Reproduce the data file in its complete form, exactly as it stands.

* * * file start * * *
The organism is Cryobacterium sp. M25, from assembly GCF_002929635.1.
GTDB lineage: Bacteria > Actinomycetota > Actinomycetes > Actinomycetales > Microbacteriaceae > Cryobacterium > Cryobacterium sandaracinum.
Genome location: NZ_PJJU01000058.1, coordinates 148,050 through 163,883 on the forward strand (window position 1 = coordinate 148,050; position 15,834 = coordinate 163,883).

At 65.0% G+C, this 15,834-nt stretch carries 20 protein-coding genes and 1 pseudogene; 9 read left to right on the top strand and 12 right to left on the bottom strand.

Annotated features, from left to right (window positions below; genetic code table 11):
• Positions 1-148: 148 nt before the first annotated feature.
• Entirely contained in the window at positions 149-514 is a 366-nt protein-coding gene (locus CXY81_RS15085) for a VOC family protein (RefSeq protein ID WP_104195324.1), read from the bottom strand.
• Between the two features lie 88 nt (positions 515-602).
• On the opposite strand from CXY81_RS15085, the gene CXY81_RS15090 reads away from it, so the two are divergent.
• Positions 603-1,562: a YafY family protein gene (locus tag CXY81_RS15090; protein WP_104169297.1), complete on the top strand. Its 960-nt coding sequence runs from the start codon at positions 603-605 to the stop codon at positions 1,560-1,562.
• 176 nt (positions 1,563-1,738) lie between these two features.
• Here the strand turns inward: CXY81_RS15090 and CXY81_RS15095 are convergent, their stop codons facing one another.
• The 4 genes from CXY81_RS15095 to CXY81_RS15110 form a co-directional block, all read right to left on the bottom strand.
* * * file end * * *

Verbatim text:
The organism is Cryobacterium sp. M25, from assembly GCF_002929635.1.
GTDB lineage: Bacteria > Actinomycetota > Actinomycetes > Actinomycetales > Microbacteriaceae > Cryobacterium > Cryobacterium sandaracinum.
Genome location: NZ_PJJU01000058.1, coordinates 148,050 through 163,883 on the forward strand (window position 1 = coordinate 148,050; position 15,834 = coordinate 163,883).

At 65.0% G+C, this 15,834-nt stretch carries 20 protein-coding genes and 1 pseudogene; 9 read left to right on the top strand and 12 right to left on the bottom strand.

Annotated features, from left to right (window positions below; genetic code table 11):
• Positions 1-148: 148 nt before the first annotated feature.
• Entirely contained in the window at positions 149-514 is a 366-nt protein-coding gene (locus CXY81_RS15085) for a VOC family protein (RefSeq protein ID WP_104195324.1), read from the bottom strand.
• Between the two features lie 88 nt (positions 515-602).
• On the opposite strand from CXY81_RS15085, the gene CXY81_RS15090 reads away from it, so the two are divergent.
• Positions 603-1,562: a YafY family protein gene (locus tag CXY81_RS15090; protein WP_104169297.1), complete on the top strand. Its 960-nt coding sequence runs from the start codon at positions 603-605 to the stop codon at positions 1,560-1,562.
• 176 nt (positions 1,563-1,738) lie between these two features.
• Here the strand turns inward: CXY81_RS15090 and CXY81_RS15095 are convergent, their stop codons facing one another.
• The 4 genes from CXY81_RS15095 to CXY81_RS15110 form a co-directional block, all read right to left on the bottom strand.